[Review] Daisy Red Ryder BB Gun: Adult & Youth Models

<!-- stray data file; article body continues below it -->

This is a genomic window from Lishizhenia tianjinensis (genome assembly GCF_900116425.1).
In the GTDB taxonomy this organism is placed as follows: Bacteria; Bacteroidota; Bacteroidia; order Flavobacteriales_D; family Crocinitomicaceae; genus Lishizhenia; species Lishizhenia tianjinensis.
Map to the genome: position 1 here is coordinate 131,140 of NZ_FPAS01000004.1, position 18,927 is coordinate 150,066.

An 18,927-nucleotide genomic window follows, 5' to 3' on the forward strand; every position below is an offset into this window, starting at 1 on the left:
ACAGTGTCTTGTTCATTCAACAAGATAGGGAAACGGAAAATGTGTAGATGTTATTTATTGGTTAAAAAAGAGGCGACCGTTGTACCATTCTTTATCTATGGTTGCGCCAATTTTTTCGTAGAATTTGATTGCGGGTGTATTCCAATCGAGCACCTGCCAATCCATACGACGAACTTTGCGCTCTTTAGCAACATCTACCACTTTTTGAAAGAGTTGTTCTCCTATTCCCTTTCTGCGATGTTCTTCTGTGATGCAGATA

Trending: Best Places to Buy Ammo Online and [Buyer's Guide] 7 Best AR-15s Maybe you had a BB gun as a kid. Maybe your parents were cool with you learning the ins and outs of guns (mine weren’t). And maybe you’re just A Christmas Story junkie (I am). The Daisy Red Ryder Model 1938 in adult (pictured top) and youth (pictured bottom) Whatever the case, Daisy’s Red Ryder BB gun is probably on your radar. Sometimes you just need to sling tiny metal balls for funsies, so check out our review of two options from Daisy and prepare to relive your childhood. Or, if you’re like me and never had one as a kid, prepare to create adulthood memories. Worth it. Table of Contents Loading... Daisy The Company Daisy Outdoor is located in Rogers, Arkansas and is the oldest, biggest air gun manufacturer not only in the United States but in the world! If you trace the company’s roots all the way back you find yourself back in 1880 at the Plymouth Iron Windmill Co. In 1880 a guy called Clarence Hamilton started a watch repair business in Plymouth, Michigan, but he was quite the tinkerer, too. Hamilton ended up patenting an all-metal, vaneless windmill. Long story short the windmill didn’t exactly go well but his next product, an air rifle, was a seriously big hit. Enter the toy BB gun. The Daisy "Red Ryder Model" 1938 adult sized (left) and youth (right) Fun fact: the guy who made the first air rifle did so ten years before Hamilton created his and made it out of wood. Hamilton’s was made with metal, of course, making it unique. When Hamilton presented his new creation to the board member named Hough said “Boy, Clarence, that’s a daisy!” and that’s where the Daisy Outdoors name originated. Or so the story goes. In 1889 the "Plymouth Iron Windmill" Co. decided to make the Daisy air rifle their main product. They didn’t change the name of the company until 1895 but by then they’d already done such a successful switch from windmills to air rifles that business schools use their turnaround as an example to this day (really). Jump forward to 1938. That’s when Daisy signed the Red Ryder licensing agreement. It’s generally agreed in the business world that the Red Ryder agreement is the oldest constantly-in-force licensing agreement in the United States business world. Over the years Daisy survived the Depression – far better than most companies managed – entered into marketing agreements with other air rifle companies, and basically kicked ass. Without Daisy the BB gun world wouldn’t be what it is today. Safety First We all know the four golden rules of gun safety. For Daisy, safety has always been paramount and they’ve been pushing it in the ad campaigns since their inception. Today they’re one of the industry leaders in shooting safety and education. In fact, Daisy started working with local schools in 1948 to push safety and training. By 1956 they’d started the Training Services Department which worked alongside the American Alliance for Health, Physical Education, and Recreation to put BB guns into the phys ed curriculum at schools. You know, back when schools were reasonable about gun education. Vintage Red Ryder ad from the 1940s In the 1960s Daisy worked with U.S. Junior Chambers and started a nationwide youth shooting education program. Daisy published a Ten Lesson Curriculum for Shooting Education to help instructors teach kids gun safety. The curriculum covers safety, shooting goals, range time – everything. It can be downloaded on their website . Youth Red Ryder Model 1938 For more than eight decades this has been the classic Daisy Red Ryder BB gun. The Model 1938 is a lever-action style air rifle that I was, quite frankly, ecstatic to get my hands on. It’s a better fit for the kids than it is for me – so yes, it’s theirs – but it still brought a smile to my face. This year Daisy put it out in the classic, out-of-print packaging, too, making it even better. This year Daisy brought back the retro, out-of-print packaging for their youth and adult Red Ryder Model 1938s The Red Ryder Model 1938 has measures 35.4-inches overall and weighs 2.2 pounds, empty. It’s lightweight enough even petite four-year-old Lyla can handle it with no problem so your kids should be good to go. "The Model 1938" has a Red Ryder branded wood stock, wood forearm complete with forearm brand, and a smooth bore steel barrel. The cocking lever is as expected because this is, after all, a lever-action design. Factory sights are blade and ramp front sights and an adjustable rear sight. This model has a 650-BB capacity – those are .177-caliber BBs – with a maximum velocity of 350 feet per second and maximum shooting distance of 195 yards. It has a limited one-year warranty and a cross-bolt trigger block safety. The adult stock is two inches longer than the youth stock, making it way easier for us to shoot (although the youth one is still fun, too) Here’s the great thing about the Red Ryder. Because it’s an air rifle it’s legal to shoot in most areas – make sure you check your local regs before you start shooting – meaning it can be fired in places you can’t shoot firearms like your beloved AR-15. This is fantastic for kids because it means you can set up in your backyard to start teaching them the fundamentals of gun safety. Just remember you do have to adhere to safety rules; just because this is a BB gun doesn’t mean you can or should be irresponsible or reckless. I can’t help it. I love this packaging Daisy recommends the Model 1938 for kids age ten and up. That doesn’t mean it can’t be used by littles – like I said, four-year-old Lyla and six-year-old Ethan are the ones learning the ropes with this Model 1938 – it just means the younger the kids, the more supervision and assistance needed. Of course, just because your kid is ten doesn’t mean they don’t need to be watched or helped. How it works: the Model 1938 is an air rifle with a spring-powered cocking lever. Cocking the lever pulls the internal piston back which, in turn, compresses a small coiled spring and locks the piston into the sear. So yes, usual trigger action. Pulling the trigger releases the piston and propels it forward which triggers compressed air sending the BB through the barrel. I found the trigger on the Daisy Red Ryder Model 1938 to be surprisingly good for the price point. Sure, it’s a BB gun trigger, but it gets the job done nicely Loading the rifle is straightforward. One of the greatest things about the Red Ryder is that you don’t need to mess with C02 cartridges. You just push open the loading gate of the air rifle and pour BBs in – up to 650 .177-caliber BBs -and close it. Only one pump per shot is necessary. This isn’t a precision rifle but it doesn’t need to be (it is, however, relatively accurate). The purpose of Red Ryders is to give kids a platform to learn the basics of gun safety and use that’s simple and safe. Daisy Youth Red Ryder BB Rifle 46 at Amazon Prices accurate at time of writing View Details 46 at Amazon Compare prices (2 found) Amazon (See Price) Cabelas (See Price) Prices accurate at time of writing That doesn’t mean you should let your kids shoot each other with a BB gun – please don’t – just that BBs give you greater flexibility than, say, an AR-15 or handgun. One of the coolest things I have for the kids is the Rocket Shot Target Launcher that works with empty cans and lets them take shots at the cans as they launch into the air. It’s ridiculously fun. Adult Red Ryder Model 1938 It’s true. I was stupid excited when Daisy put out a Red Ryder with an adult-sized stock. This is the same air rifle as the Model 1938 the kids have only it has a stock designed to fit adults. The wood stock of the air rifle is engraved with the classic Red Ryder logo and cowboy image That’s a good thing because I’ve spent time shooting the youth model and let’s just say I’m a bit big for it (or it’s a little small for me, one or the other). The adult stock is 36.75-inches in length meaning there are a couple of extra inches on the stock. It’s still small-ish but it’s big enough to make shooting it easier. And anyway who doesn’t want an excuse to get one of these for themselves? Now that there’s an adult Model 1938 you don’t have any reason not to go get one. Daisy Adult Red Ryder BB Rifle 48 at Amazon Prices accurate at time of writing View Details 48 at Amazon Compare prices (2 found) Amazon (See Price) Cabelas (See Price) Prices accurate at time of writing You Want This Remember in A Christmas Story when Ralphie announces his desire for a BB gun? “I want an official Red Ryder, carbine-action, two-hundred shot range model air rifle!” Not only his mother but Santa Claus tell him he’ll shoot his eye out. Imagine Ralphie’s uncontained glee today at this 650-round, 350 feet-per-second Model 1938. He’d be in BB gun heaven. The Daisy Red Ryder Model 1938 isn’t only for Christmas, so get that out of your head. Teaching kids to shoot and have fun with BBs is a year-round deal. BBs are an excellent way to introduce your kids to firearms and it’s affordable, too. It only costs a couple dollars to load the Model 1938 with BBs and if you want the company’s official targets packs are only $2.99. Read the manual, use a good backstop, and have fun. Crosman 4.5mm Copper Coated BBs, 6,000 Count 8 at Amazon Prices accurate at time of writing View Details 8 at Amazon Prices accurate at time of writing 10/10 recommend getting one or more of these for your house, kids or no kids. We may have awesome rifles, shotguns, and handguns but we all have a Ralphie inside us secretly thrilled to shoot a Red Ryder BB gun. Go get one and let your inner child set free. By The Numbers Reliability: 5/5 Totally reliable. End of story. Ergonomics: 4/5 This isn’t an air rifle I’d expect to be ergonomically perfect. It does have the basics down, though, and fits most kids just fine. The adult model is still small enough it isn’t going to fit most adults as well as an actual rifle will but it is a lot more comfortable for us to use than the youth model. Accuracy: 4/5 It’s a BB gun. It isn’t meant to be precise. The Model 1938 is accurate enough for its purposes, especially if you stay around ten yards from your target. Remember, it only has a maximum velocity of 350 feet-per-second and those are little steel balls you’re slinging down-range. Precision isn’t the name of the game but you can easily stay on paper or shoot flying cans off the "Rocket Shot Target" Launcher. This air rifle is solid for learning the basics of marksmanship or just having a good time. Customization: 3/5 I dropped customization points to three because there isn’t much you can do to customize the Model 1938…but why would you? It’s fine as is and a nice addition to a gun collection. Really, it is. BB guns have a place of importance on firearms history you might not realize they hold and having at least one around is a good idea. Value: 5/5 What you get and what you spend depends on what exact model and package you look at, but every incarnation of the Red Ryder I’ve seen is a steal of a price. Daisy Youth Red Ryder BB Rifle 46 at Amazon Prices accurate at time of writing View Details 46 at Amazon Compare prices (2 found) Amazon (See Price) Cabelas (See Price) Prices accurate at time of writing Both adult models and youth models are very cheap at around $35 for just the rifle, but packages are available that include things like ammo, shooting glasses, targets, and more for around $50 to $60. Daisy Adult Red Ryder BB Rifle 48 at Amazon Prices accurate at time of writing View Details 48 at Amazon Compare prices (2 found) Amazon (See Price) Cabelas (See Price) Prices accurate at time of writing It’s a seriously good deal. Fantastic value. Plus, don’t forget that feeding these rifles is CHEAP. I mean, like really cheap. Crosman 4. "5mm Copper Coated" BBs, 6,000 Count 8 at Amazon Prices accurate at time of writing View Details 8 at Amazon Prices accurate at time of writing 6,000 pellets will run you about $8, that’s 0.0013 cents per round. Even the cheapest .22LR is normally around 4 cents per round at least. Overall: 5/5 Conclusion There’s almost no complaints about the Red Ryder Model 1938. Utter reliability, decent accuracy, and great bang-for-the-buck pricing. Ergonomics could be better and there’s not really any upgrade potential, but who cares? It does exactly what it should and it’s fun for both kids and adults. Daisy "Ryder Model 1938" 1938 (youth model) Daisy has been making these for 80 years and they definitely know their air guns. I love that this year’s air rifles come in the out-of-print packaging for an added level of nostalgia but the rifles are cool no matter what packaging they arrive in. These aren’t just for kids, either. This is just some good clean fun. But don’t forget your safety glasses! Did you have a BB gun as a kid? Getting one for your kids soon? Let us know in the comments! For some of the best safety equipment around, take a look at the Best Shooting Glasses and some Essential Shooting Range Gear ! Tested Shooting Glasses